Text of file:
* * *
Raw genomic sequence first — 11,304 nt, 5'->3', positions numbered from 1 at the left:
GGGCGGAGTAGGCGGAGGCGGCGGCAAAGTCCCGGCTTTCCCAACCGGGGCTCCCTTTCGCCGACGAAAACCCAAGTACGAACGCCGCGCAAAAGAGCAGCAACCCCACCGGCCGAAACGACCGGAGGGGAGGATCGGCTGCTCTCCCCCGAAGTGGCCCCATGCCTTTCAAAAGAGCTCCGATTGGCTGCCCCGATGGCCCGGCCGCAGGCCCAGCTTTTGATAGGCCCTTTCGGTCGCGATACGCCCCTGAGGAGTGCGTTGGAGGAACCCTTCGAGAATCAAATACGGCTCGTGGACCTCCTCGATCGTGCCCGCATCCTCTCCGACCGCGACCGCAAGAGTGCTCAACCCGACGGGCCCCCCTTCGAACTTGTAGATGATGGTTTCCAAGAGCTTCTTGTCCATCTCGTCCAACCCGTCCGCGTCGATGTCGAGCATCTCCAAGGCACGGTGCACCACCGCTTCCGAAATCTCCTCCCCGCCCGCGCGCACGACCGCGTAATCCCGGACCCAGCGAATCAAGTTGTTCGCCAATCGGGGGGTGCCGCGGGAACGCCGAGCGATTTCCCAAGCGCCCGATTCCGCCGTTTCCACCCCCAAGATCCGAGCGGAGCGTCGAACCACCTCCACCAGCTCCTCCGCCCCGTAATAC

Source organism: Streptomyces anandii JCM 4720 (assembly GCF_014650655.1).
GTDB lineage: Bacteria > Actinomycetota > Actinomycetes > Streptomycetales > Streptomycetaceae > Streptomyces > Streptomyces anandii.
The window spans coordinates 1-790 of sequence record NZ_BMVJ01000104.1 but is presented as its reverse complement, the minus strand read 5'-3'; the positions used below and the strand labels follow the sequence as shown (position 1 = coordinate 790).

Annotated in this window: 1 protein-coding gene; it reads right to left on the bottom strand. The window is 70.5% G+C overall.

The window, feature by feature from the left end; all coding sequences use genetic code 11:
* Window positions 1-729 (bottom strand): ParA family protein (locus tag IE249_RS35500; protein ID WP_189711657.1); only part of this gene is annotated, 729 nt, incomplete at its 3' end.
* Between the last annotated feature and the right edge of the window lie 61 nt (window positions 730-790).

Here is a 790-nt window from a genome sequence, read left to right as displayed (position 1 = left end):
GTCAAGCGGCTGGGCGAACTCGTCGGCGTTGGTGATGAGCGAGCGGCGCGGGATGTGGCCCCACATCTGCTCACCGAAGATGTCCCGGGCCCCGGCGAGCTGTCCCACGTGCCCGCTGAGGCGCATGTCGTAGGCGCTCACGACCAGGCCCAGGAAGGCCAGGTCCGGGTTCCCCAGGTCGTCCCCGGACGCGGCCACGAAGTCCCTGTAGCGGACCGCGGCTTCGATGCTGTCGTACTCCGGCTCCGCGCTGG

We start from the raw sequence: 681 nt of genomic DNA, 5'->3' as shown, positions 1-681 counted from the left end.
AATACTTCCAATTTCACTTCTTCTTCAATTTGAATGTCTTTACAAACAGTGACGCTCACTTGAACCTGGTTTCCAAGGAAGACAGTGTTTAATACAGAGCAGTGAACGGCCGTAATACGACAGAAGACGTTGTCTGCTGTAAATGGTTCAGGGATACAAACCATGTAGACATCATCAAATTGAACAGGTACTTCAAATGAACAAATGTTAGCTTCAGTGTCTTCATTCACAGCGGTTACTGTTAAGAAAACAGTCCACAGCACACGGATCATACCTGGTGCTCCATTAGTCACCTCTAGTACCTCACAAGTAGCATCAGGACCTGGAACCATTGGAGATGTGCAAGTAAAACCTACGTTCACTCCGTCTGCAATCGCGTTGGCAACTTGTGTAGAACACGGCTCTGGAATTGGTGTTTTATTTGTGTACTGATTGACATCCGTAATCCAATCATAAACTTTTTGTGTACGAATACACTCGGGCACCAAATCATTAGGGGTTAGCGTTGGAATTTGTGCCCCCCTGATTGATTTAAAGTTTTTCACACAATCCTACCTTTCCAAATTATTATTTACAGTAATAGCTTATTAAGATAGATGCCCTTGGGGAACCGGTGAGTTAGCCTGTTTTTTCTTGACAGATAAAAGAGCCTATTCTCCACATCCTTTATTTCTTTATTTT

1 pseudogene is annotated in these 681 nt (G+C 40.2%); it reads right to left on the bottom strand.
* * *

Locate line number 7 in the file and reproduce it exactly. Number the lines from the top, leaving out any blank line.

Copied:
The window, feature by feature from the left end; all coding sequences use genetic code 11: